Letter XCVI: ad familiares 10.12Rome, April 11,43 B.C. L. Munatius Plancus was in 44 B.C. made governor of northern Gaul, with an army of four or five legions. Immediately after Antony's attack upon Cicero in Sept., 44 B.C. , the long correspondence (Fam. 1O. 1-24, excepting the 8th letter) between Cicero and Plancus begins, in which Cicero exhorts Plancus to remain true to the cause of the senate. His efforts seemed to have accomplished their purpose, as the senate had just received a letter from Plancus (Fam. 10.8), avowing his fidelity. The letter before us was written upon the arrival of this document, and in response to a letter from Plancus (Fam. 10.7), requesting Cicero's assistance in securing a complimentary decree from the senate.
tantum ... praesidi : in response to Fam. 10.7.2 quod spero, si me fortuna non fefellerit, me consecuturum, ut maximo praesidio rei publicae nos fuisse et nunc sentiant homines et in posterum memoria teneant. ita te ... complectar ... ut ... adfert: cf. ita te ... videam ut ... fecisti, Ep. XXVII.1. In a similar way after moriar, peream, ne vivam the clause of condition stands in the indicative. Cf. Att. 16.13 A.1 “ne sim salvus, si aliter scribo ac sentio” (Böckel). tuas ... in senatu ... recitatas: i.e. Fam. 10.8; cf. introd. note. quadam, very; strengthening the force of the adj. tuarum litterarum: i.e. Fam. 10.4 and 7. Furnio: the legate of Plancus. For the statement, cf. Fam. 10.6.1; 10.10.1. exploratum satis habebat : cf. Intr. 84d.
M. Varisidius: a Roman knight, who came from the camp of Plancus; cf. Fam. 10.7.1. Munatius noster: T. Munatius Plancus, a relative of the person addressed. Cf. 5. ego ei litteras tuas: sc. legendas dedi. nihildum: the enclitic dum is appended in comedy frequently to imperatives and interjections, and occasionally to enumerative words like primum. Cf. Brix on Plaut. Trin. 98, and Lorenz on Most. 120. In prose it is found elsewhere only in the combinations nondum, vixdum, interdum, etiamdum, agedum, and agitedum. eas quas publice: the letter to the senate, Fam. 10.8.
quod consules aberant: cf. Intr. 42. oblata ... est, a religious difficulty presented itseif. pullariorum: in early times the pullarii helped the magistrates in taking the auspicia ex tripudiis, but in Cicero's day this title was applied to those who assisted in taking other auspices also. Before a meeting of the senate, the presiding officer was required to sacrifice a victim and take the auspices (Willems, II. 173, n. 7). eum ... dedisse: depending on admonitu. nostro collegio: sc. augurum. Servilio: P. Servilius Vatia. Cf. Ep. LXXI. introd. note. ut sua sententia prima pronuntiaretur: when a number of propositions had been made concerning a matter laid before the senate, the presiding officer decided upon the order in which they should be submitted to a vote, announced the first proposition to be voted on (sententiam primam pronuntiavit), and said to the senators, Qui hoc censetis, illuc transite; qui alia omnia, in hanc partem (Festus). In the division those favoring a proposition went to the side of the senate chamber on which the author of the motion sat, the opponents went to the other side. Cf. also Fam. 1.2.1 itaque, cum sententia prima Bibuli pronuntiata esset, ut tres legati regent reducerent, secunda Hortensi, ut tu sine exercitu reduceres, tertia Volcaci, ut Pompeius reduceret, postulatum est ut Bibuli sententia divideretur: ... de tribus legatis frequentes ierunt in alia omnia (i.e. voted against the proposition, as in the case before us). Cf. also Fam. 8.13.2; Plin. Ep.8.14.19. P. Titius: tribune of the people. res ... dilata: a veto in the senate affected the validity of a particular vote only. At any time after a veto a subject could be considered and submitted to a vote again, and the motion, if supported by a majority of the senators, and not again vetoed, became a senatus consultum. A tribune sometimes used his power therefore merely to postpone action upon a subject. Cf. pro Sest. 74; Willems, 11.203.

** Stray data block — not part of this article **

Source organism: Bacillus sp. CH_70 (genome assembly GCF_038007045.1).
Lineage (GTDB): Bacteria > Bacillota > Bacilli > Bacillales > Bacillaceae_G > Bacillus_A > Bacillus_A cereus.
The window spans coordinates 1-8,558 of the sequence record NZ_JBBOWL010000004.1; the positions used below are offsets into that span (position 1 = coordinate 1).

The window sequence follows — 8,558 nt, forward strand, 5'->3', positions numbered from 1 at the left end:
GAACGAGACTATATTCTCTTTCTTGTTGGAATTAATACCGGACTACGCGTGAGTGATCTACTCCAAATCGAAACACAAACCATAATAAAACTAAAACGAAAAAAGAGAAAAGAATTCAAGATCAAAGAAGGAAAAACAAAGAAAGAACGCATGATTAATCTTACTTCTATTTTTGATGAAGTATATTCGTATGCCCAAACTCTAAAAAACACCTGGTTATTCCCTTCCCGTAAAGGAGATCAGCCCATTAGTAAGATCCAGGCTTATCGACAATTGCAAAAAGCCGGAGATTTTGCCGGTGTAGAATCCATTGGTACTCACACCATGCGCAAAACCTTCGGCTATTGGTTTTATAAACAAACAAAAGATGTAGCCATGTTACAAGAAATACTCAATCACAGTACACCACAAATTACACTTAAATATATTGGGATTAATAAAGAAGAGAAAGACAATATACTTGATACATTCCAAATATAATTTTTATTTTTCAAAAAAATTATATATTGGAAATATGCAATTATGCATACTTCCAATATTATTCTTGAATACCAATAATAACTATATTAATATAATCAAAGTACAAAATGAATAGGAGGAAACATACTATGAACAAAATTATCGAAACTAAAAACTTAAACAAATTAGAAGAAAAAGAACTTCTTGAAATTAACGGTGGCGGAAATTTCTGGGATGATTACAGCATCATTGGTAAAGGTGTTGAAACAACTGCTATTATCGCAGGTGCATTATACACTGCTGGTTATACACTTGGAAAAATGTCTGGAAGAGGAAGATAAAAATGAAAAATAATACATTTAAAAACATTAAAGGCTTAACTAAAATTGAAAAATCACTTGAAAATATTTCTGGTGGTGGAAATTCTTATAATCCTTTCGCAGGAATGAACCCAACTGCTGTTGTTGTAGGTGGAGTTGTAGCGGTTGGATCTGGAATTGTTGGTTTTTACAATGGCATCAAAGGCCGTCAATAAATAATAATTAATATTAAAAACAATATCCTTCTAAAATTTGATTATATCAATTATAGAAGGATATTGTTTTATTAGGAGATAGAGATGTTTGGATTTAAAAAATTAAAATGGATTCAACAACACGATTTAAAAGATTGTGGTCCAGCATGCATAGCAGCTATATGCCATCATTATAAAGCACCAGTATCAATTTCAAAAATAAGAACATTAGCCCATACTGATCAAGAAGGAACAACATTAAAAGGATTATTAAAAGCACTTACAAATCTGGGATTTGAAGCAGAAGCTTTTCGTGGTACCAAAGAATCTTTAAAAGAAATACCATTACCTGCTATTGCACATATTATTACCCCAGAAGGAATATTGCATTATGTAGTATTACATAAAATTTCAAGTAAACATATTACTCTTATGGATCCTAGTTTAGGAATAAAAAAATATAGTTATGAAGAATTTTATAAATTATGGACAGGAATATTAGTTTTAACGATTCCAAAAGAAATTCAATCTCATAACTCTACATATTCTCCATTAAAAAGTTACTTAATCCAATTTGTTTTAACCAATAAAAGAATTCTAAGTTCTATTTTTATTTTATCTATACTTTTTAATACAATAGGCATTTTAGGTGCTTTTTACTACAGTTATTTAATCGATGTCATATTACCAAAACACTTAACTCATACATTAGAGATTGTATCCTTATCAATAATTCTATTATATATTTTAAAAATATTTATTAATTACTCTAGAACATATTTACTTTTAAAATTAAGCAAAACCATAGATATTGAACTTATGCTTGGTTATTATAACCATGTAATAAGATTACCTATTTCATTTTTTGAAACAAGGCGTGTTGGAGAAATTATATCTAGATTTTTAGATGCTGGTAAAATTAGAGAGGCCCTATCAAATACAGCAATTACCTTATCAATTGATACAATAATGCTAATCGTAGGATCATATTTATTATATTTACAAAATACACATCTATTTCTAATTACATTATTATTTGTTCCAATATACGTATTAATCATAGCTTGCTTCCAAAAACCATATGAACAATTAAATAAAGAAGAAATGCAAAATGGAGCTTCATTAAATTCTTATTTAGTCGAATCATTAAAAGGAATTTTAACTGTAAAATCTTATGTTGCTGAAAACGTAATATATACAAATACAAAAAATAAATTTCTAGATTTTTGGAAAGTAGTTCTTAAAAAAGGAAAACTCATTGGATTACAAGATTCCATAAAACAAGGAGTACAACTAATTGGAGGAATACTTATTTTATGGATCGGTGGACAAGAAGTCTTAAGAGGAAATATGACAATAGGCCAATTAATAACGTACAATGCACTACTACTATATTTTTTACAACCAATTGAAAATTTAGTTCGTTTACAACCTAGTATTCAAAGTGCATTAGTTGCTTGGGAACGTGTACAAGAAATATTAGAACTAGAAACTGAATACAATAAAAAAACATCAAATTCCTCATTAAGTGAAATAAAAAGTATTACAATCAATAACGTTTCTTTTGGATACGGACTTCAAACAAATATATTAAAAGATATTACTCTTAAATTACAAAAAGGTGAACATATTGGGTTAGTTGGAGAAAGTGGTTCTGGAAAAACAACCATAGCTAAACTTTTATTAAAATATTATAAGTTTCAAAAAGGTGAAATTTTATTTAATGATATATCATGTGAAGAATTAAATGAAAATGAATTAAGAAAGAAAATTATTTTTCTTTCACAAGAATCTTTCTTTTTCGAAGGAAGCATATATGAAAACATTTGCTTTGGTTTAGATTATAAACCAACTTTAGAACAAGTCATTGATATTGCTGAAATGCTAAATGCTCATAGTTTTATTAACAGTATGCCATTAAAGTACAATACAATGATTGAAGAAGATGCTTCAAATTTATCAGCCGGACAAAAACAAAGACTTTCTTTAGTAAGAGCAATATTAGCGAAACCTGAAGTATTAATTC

Iovi ipsi iniquus: a popular expression; cf. the similar phrase, dis hominibusque infestus. See also Otto, Sprichwörter, 179.